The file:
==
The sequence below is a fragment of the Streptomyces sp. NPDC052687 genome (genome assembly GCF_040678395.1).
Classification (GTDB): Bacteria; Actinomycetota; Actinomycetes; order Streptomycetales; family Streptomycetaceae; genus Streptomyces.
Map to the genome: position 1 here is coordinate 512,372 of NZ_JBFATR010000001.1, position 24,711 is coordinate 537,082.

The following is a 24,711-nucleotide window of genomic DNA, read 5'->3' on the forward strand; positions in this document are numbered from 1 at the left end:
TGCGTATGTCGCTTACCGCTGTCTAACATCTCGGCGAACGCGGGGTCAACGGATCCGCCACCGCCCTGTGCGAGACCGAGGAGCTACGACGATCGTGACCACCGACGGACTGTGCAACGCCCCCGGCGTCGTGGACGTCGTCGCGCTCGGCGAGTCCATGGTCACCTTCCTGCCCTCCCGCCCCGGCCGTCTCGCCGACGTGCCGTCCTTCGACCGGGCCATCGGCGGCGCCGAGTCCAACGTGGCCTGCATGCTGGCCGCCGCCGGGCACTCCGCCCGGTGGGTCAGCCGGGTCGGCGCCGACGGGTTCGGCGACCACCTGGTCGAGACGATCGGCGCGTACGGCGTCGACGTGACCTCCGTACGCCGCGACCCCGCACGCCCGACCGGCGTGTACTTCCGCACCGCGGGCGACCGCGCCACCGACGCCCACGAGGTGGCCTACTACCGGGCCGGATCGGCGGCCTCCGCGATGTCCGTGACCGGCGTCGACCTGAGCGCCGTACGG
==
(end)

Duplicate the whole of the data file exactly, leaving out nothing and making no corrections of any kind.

The sequence below is a fragment of the Streptomyces sp. NPDC052687 genome (genome assembly GCF_040678395.1).
Classification (GTDB): Bacteria; Actinomycetota; Actinomycetes; order Streptomycetales; family Streptomycetaceae; genus Streptomyces.
Map to the genome: position 1 here is coordinate 512,372 of NZ_JBFATR010000001.1, position 24,711 is coordinate 537,082.

The following is a 24,711-nucleotide window of genomic DNA, read 5'->3' on the forward strand; positions in this document are numbered from 1 at the left end:
TGCGTATGTCGCTTACCGCTGTCTAACATCTCGGCGAACGCGGGGTCAACGGATCCGCCACCGCCCTGTGCGAGACCGAGGAGCTACGACGATCGTGACCACCGACGGACTGTGCAACGCCCCCGGCGTCGTGGACGTCGTCGCGCTCGGCGAGTCCATGGTCACCTTCCTGCCCTCCCGCCCCGGCCGTCTCGCCGACGTGCCGTCCTTCGACCGGGCCATCGGCGGCGCCGAGTCCAACGTGGCCTGCATGCTGGCCGCCGCCGGGCACTCCGCCCGGTGGGTCAGCCGGGTCGGCGCCGACGGGTTCGGCGACCACCTGGTCGAGACGATCGGCGCGTACGGCGTCGACGTGACCTCCGTACGCCGCGACCCCGCACGCCCGACCGGCGTGTACTTCCGCACCGCGGGCGACCGCGCCACCGACGCCCACGAGGTGGCCTACTACCGGGCCGGATCGGCGGCCTCCGCGATGTCCGTGACCGGCGTCGACCTGAGCGCCGTACGG